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Paul42 Just Arrived
Joined: 20 May 2010 Posts: 0

Posted: Thu May 20, 2010 8:31 pm Post subject: SHA256 security 


Hello there,
I've been trying to find the answer to this problem but without any success.
I have two numbers A, B.
!A is random!
I publish A and SHA256(AB)
If multiple couples A & SHA256(AB) are known is it possible to mathematically or easily compute B?
Kind regards,
Paulo


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p____h Just Arrived
Joined: 13 May 2010 Posts: 0 Location: Poland

Posted: Sat May 22, 2010 2:24 am Post subject: 


You mean AB=A*B, don't you?
In my opinion it's impossible. SHA256 is a hash function.
The number could be odd or even. If it is an odd, we could divide it by 2.
2AB, so A could be 2.
We know A=2 and SHA(A*B) and we still can't crack SHA256(), can we?
If we cracked this example, we would crack almost half of cases (every 2AB)


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capi SF Senior Mod
Joined: 21 Sep 2003 Posts: 16777097 Location: Portugal

Posted: Sat May 22, 2010 5:35 am Post subject: 


I think he means AB as in the concatenation of A and B. As in, if A="123" and B="456" then AB="123456".
At the very least you're diminishing the space you need to bruteforce  but I don't know whether a better than bruteforce scenario would be possible here. Try searching the web for SHA256 and knownplaintext attacks.


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Paul42 Just Arrived
Joined: 20 May 2010 Posts: 0

Posted: Sat May 22, 2010 10:44 am Post subject: 


Hello 
Indeed, it means the concatenation...
I haven't found anything about such kind of attacks...
I'll keep on searching
Cheers,
Paul


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p____h Just Arrived
Joined: 13 May 2010 Posts: 0 Location: Poland

Posted: Mon May 31, 2010 5:32 pm Post subject: 


Concatenation ...  IMO the same result. It will give you nothing.
1. A+B means concatenation, where A is only one char. You can guess that char. I mean $hash=sha($text). You can always guess the first char of $text and you still cannot crack $hash.
2. http://en.wikipedia.org/wiki/Salt_(cryptography)
$salt+$text is concatenation. We use salt to be more secure.
IMO if you know A and SHA(AB) there is no way to find B


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capi SF Senior Mod
Joined: 21 Sep 2003 Posts: 16777097 Location: Portugal

Posted: Mon May 31, 2010 9:23 pm Post subject: 


We need to settle on some standard notation here, or things are going to get complicated... I propose we use AB to mean the textual concatenation of A and B, as is widely used in the description of cryptographic processes (cf. for example RFC 3394, the description of the AES key wrap algorithm).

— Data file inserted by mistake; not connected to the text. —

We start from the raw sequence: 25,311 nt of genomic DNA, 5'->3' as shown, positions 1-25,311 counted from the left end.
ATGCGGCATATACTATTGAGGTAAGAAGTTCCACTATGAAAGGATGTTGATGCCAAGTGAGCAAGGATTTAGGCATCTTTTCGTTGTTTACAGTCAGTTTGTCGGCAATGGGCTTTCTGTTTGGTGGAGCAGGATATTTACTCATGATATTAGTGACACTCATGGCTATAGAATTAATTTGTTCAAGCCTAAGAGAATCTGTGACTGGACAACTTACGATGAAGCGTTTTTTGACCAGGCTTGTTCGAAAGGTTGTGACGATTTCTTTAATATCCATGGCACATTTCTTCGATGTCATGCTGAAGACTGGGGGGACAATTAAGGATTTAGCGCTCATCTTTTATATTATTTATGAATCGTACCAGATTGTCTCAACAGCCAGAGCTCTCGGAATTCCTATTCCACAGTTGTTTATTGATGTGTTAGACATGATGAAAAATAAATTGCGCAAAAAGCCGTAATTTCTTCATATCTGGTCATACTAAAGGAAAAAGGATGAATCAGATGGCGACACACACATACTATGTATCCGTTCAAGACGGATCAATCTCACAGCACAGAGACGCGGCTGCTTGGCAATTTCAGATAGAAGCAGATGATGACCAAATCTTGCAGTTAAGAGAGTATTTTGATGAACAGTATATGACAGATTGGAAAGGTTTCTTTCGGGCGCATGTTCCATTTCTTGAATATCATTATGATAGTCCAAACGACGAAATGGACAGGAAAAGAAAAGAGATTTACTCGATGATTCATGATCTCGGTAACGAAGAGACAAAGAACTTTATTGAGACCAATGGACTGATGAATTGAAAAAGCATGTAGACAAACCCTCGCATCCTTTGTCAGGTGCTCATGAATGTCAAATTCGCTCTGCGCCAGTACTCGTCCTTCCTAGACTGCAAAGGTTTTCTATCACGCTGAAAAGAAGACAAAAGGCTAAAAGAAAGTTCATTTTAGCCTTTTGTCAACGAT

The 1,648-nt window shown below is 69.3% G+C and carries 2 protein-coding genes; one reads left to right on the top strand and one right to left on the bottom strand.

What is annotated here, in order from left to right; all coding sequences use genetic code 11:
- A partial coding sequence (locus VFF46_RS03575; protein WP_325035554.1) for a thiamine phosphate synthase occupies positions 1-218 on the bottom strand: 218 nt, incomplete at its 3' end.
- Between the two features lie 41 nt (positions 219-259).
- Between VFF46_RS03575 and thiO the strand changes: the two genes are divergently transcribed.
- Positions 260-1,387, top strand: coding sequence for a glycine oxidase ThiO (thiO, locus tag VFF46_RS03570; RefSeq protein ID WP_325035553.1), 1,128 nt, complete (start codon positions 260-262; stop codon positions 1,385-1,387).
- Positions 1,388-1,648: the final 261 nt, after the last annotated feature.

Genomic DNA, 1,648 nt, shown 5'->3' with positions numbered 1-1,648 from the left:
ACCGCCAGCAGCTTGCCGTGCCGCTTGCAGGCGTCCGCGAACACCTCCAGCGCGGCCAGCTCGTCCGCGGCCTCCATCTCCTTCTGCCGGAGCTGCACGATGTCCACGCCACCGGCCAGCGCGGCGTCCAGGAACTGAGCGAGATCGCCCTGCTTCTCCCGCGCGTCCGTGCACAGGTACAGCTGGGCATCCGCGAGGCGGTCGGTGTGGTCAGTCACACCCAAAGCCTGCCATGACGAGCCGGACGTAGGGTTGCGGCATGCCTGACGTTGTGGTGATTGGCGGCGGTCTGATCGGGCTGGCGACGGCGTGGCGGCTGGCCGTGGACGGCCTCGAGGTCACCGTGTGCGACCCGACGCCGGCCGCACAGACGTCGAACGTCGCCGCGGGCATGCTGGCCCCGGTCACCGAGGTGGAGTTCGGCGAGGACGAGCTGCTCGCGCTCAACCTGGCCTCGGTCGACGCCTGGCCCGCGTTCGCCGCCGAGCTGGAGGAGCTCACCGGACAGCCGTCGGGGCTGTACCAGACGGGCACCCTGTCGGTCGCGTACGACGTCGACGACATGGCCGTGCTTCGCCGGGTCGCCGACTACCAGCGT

Now, the premise here wouldn't be so much about deriving B immediately from A, or from SHA(AB). If that were possible, SHA would obviously be completely broken.
Obviously, if you have hash("abcdefgh") and you know that the message starts with "abcd", you have reduced the universe of possible plaintexts in half  you now only have to brute force the remaining 4 characters, instead of the original 8. This does not mean that SHA is broken in any way; it's just a matter of brute force with previous knowledge.
What I don't know, though, is whether or not knowing a portion of the original plaintext makes the job of guessing the entire plaintext easier than it would be with normal brute force. That is, in the example above, if knowing the first 4 characters means you can guess the rest in less than the 26**4 calculations it would take to brute force it.
For what it's worth, I highly doubt that you can do this  or, to be more precise, that any method for doing this has been found so far, and made public. If such a weakness had indeed been found (by nonclassified cryptanalysis) then SHA would be considered broken and we would have heard of it by now.
After all, like p____h said, a standard measure in preventing against dictionary attacks involves precisely concatenating a known prefix with the rest of the message before hashing it (this is known as salting). There are several protocols which transmit A (the salt) in cleartext, along with hash(AB)  including for example SSL, which is used in HTTPS.


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Fire Ant Trusted SF Member
Joined: 27 Jun 2008 Posts: 3 Location: London

Posted: Sun Jun 12, 2011 10:49 am Post subject: 


Hi Paulo,
There are two points I can make here:
First is that hashing AB and publishing A is NOT a good idea. You are drastically reducing the brute force
The second point, since you didn't specifically mention which version of SHA I will assume SHA 0 & 1which IS susceptible to a partialmessage collision. If any portion of the message in your case AB is known then it is possible to derive the other portion better than using brute force.
If you want to learn more then just Google partialmessage collision or nearmessage collision.
Fire Ant


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